Our Chemical Disposal Point for campers’ toilets has now had its second anniversary and customer numbers are increasing. The biggest complaint we have had about the service is that it’s not open on a Monday, when the Recycling Depot is closed.
With assistance from CnES, the local authority, we have modified the fence/gates and installed a coin meter and latch to make the CDP accessible 24×7, just like our other one at Huisinis Gateway.
Like most of Harris, we operate with a private sewerage system – there is no mains sewerage. For this reason we ask customers not to use “blue” chemicals in their waste. We rely on the majority of customers using “green”, septic-tank friendly chemicals – or none at all.
The meter needs 3 x £1 coins to open the latch. This charge contributes to the annual septic tank emptying fee.
Today saw the arrival of the new Water Treatment Works serving Govig, through to Huisinis. After years of lobbying and hours spent poring over croft maps with various Scottish Water consultants, the Trust can now see the results of its efforts.
Last night two landing craft delivered a crane and two pre-fabricated plant buildings onto the beach at Huisinis. The crane lifted the two units up onto the road to be conveyed to the construction sites, back towards Govig. The pre-fab units were too large to pass under the arch at Amhuinnsuidhe Castle.
Scottish Water is investing £4.5M in 3.7miles of new pipework, a water treatment plant and a storage tank. This will improve the reliability of the water supply to the villages at the far west of the estate. It will put an end to tankers delivering water from Stornoway to top up the reservoirs every other day in high season.
The North Harris Trust will continue to lobby for upgrades in the remaining villages in the west of the estate where future developments are restricted by reliance upon local boreholes and streams.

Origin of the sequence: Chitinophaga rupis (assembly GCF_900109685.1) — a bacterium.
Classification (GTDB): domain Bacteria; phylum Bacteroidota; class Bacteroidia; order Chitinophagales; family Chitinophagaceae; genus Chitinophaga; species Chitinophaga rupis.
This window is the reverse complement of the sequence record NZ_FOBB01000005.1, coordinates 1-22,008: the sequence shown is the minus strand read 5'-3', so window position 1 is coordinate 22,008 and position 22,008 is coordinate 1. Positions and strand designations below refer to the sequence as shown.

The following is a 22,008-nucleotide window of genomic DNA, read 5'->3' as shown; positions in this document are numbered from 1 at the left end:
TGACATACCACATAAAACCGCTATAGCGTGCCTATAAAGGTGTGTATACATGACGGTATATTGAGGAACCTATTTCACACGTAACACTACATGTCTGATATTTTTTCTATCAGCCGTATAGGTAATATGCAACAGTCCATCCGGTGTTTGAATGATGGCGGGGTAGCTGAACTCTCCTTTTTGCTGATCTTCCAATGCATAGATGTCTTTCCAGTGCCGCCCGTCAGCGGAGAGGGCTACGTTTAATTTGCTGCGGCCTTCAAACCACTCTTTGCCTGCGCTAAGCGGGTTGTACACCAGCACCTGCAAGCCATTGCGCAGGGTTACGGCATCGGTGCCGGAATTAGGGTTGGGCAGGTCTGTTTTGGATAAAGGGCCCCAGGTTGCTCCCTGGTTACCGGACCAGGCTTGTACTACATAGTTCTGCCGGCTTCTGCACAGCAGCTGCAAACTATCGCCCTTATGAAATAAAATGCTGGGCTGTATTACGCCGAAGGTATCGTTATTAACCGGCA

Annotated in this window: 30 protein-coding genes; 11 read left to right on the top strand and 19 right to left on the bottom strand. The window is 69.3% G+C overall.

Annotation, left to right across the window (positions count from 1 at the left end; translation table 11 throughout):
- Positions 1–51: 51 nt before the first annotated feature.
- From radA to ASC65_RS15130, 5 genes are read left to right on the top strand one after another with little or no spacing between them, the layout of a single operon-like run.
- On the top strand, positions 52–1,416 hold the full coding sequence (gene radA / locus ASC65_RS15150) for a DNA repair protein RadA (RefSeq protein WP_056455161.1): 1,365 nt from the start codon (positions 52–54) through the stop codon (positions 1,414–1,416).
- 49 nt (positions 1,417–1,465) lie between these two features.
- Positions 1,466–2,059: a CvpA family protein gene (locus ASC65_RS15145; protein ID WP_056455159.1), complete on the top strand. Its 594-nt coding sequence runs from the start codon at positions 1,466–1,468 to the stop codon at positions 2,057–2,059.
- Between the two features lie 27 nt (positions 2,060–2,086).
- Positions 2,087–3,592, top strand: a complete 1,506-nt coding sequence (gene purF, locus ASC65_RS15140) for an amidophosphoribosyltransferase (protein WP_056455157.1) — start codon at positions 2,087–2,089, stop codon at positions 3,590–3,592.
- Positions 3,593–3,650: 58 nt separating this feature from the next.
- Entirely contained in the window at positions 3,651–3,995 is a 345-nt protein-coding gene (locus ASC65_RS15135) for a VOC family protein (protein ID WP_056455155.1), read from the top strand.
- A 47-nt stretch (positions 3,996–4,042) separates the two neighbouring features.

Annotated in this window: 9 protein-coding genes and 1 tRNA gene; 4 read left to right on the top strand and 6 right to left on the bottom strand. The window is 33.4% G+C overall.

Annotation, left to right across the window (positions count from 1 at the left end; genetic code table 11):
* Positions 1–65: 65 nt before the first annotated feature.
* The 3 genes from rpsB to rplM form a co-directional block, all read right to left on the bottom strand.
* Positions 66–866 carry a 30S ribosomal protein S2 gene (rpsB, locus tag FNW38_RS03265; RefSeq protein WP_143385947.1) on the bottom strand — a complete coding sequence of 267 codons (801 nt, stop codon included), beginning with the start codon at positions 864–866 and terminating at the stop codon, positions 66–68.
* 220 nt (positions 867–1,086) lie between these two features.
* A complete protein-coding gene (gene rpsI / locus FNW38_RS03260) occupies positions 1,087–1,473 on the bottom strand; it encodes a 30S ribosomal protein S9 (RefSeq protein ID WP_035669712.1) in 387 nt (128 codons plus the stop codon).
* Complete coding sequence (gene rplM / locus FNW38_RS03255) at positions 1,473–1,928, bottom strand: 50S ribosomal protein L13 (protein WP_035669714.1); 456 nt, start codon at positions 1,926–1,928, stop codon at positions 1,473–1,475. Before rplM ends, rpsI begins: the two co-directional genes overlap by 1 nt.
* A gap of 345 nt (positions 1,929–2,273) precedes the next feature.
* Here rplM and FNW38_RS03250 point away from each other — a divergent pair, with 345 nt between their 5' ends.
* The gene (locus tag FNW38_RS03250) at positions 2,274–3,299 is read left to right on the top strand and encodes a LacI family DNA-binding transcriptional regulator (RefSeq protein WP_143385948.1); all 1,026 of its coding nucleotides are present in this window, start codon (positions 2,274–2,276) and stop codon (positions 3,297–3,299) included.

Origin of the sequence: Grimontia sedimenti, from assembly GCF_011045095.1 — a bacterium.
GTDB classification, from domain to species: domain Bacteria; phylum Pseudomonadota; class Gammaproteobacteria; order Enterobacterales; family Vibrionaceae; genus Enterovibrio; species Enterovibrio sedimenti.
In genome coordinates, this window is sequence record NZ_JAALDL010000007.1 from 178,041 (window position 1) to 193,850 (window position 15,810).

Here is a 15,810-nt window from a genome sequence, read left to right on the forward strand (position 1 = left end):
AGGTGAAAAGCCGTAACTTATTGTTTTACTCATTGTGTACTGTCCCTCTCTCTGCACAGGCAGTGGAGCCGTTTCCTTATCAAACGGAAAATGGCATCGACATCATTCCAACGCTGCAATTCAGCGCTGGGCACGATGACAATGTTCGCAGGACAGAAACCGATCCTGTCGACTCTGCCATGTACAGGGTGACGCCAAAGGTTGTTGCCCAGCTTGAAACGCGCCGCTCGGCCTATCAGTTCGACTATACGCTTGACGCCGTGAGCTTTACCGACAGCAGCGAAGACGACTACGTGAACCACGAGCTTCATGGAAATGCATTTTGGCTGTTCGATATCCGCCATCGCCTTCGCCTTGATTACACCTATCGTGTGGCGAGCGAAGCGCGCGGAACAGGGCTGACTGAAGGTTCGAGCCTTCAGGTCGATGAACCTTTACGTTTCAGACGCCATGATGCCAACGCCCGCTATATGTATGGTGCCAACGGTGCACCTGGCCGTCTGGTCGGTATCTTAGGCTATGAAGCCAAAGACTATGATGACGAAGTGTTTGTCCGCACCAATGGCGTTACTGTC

We have just received the final version of the feasibility study into new, affordable housing on a site at Ardvourlie. Porteous Architecture has worked with its partners to design an attractive scheme that makes the most of the landscape and views. The Engineer and Quantity Surveyor however have put a damper on things by costing the project at well over £1M.
We have tried a larger scheme of 8x 2 and 3-bed houses to get the price down per unit. We have tried a 4 unit scheme to reduce the roads and services, to get the price down. Whatever we’ve done, we are looking at c£250K per house according to the professionals. Despite positive first impressions, it’s proving an expensive site to develop. The Rural Housing Fund grants for affordable homes are about £100K per unit– leaving a large gap to fill.
The plan now is to ask Highland Small Community Housing Trust to go over the figures and make sure there are no glaringly obvious mistakes. They have far more experience developing social housing than us. Finally, we somehow have to get the message over to the Scottish Government, that it’s more expensive to build here than their funding scheme will allow!
INTO PROVISION OF NEW BUSINESS PREMISES IN NORTH HARRIS
It was recently announced that Highlands & Islands Enterprise is supporting a Market Assessment and Feasibility Study for The North Harris Trust (NHT), into the provision of new business premises in North Harris. Following its completion of the Iomairt an Obain business development, NHT now wishes to build on this success, encouraging other businesses to create more local employment opportunities.
The contract was
awarded to SKS Scotland, who are carrying out an initial survey to determine
demand for any newly-constructed premises.
Calum MacKay, Chair of
The North Harris Trust said; “This is an excellent opportunity for any
businesses on Harris or nearby to give their opinion about what is needed and
what they want to see in Harris. The
survey is also relevant for people who would be interested in starting up their
own business but currently feel limited by lack of appropriate space or other